I started reading A Heartbreaking Work of Staggering Genius by Dave Eggers just a few days after the Fourth of July. I read most of it on the T, often on the way to Kendall and later home from downtown Boston. It was taking forever, but I knew I just didn’t have the time to read at home. This is when I realized I spend, on average, about seven hours a week riding Boston’s transit system. Seven. Thirty minutes each way. Sometimes more. So I spend about fifteen minutes reading a few pages of Eggers, then go back to people-watching and feeling slightly squished in my seat. A sardine. The peanut butter and the jelly.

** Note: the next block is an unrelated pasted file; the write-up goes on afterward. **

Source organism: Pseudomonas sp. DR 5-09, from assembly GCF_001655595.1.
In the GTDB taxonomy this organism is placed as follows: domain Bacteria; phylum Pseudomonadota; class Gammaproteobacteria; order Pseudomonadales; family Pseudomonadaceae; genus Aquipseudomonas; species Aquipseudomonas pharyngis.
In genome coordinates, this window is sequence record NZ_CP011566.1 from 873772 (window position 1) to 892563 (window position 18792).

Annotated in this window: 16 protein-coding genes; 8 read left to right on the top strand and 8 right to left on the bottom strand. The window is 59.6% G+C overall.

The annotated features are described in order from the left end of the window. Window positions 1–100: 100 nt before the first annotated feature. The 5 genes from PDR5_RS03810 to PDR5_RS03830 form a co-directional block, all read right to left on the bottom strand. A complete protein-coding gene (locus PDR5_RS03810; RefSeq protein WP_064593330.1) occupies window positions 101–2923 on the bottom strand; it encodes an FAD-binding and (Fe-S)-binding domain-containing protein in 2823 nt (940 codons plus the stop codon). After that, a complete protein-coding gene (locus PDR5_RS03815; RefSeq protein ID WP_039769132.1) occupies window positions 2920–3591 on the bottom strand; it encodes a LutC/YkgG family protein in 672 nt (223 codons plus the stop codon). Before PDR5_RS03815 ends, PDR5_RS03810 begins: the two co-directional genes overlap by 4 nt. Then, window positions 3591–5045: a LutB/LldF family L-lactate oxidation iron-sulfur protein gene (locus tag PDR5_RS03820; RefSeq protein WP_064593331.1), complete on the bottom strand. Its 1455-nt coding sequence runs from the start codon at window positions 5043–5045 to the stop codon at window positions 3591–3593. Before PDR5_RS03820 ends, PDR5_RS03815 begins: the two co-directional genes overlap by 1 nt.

A Heartbreaking Work is Egger’s life in an awkwardly comedic sort of nutshell. He deals with the death of his parents, becomes the guardian of his younger brother, Toph, tries out for The Real World, starts a magazine, comforts overly dramatic friends, experiences severe paranoia. People die. People fall off decks. People run naked on a beach.
It takes a little while to get used to Egger’s voice, to follow his digressions, his constant jumps in thought and time period, but the writing, the phrasing, the personality is amazingly solid. He is completely self-aware, hilarious, honest, and emotional. He makes his life both comedic and tragic, shifting between loathing and pride, and the unique sense of confusion that accompanies the experience of becoming an adult much too early. It is not just heartbreaking, but impressive. You should probably read it; I mean, it is a work of genius and all.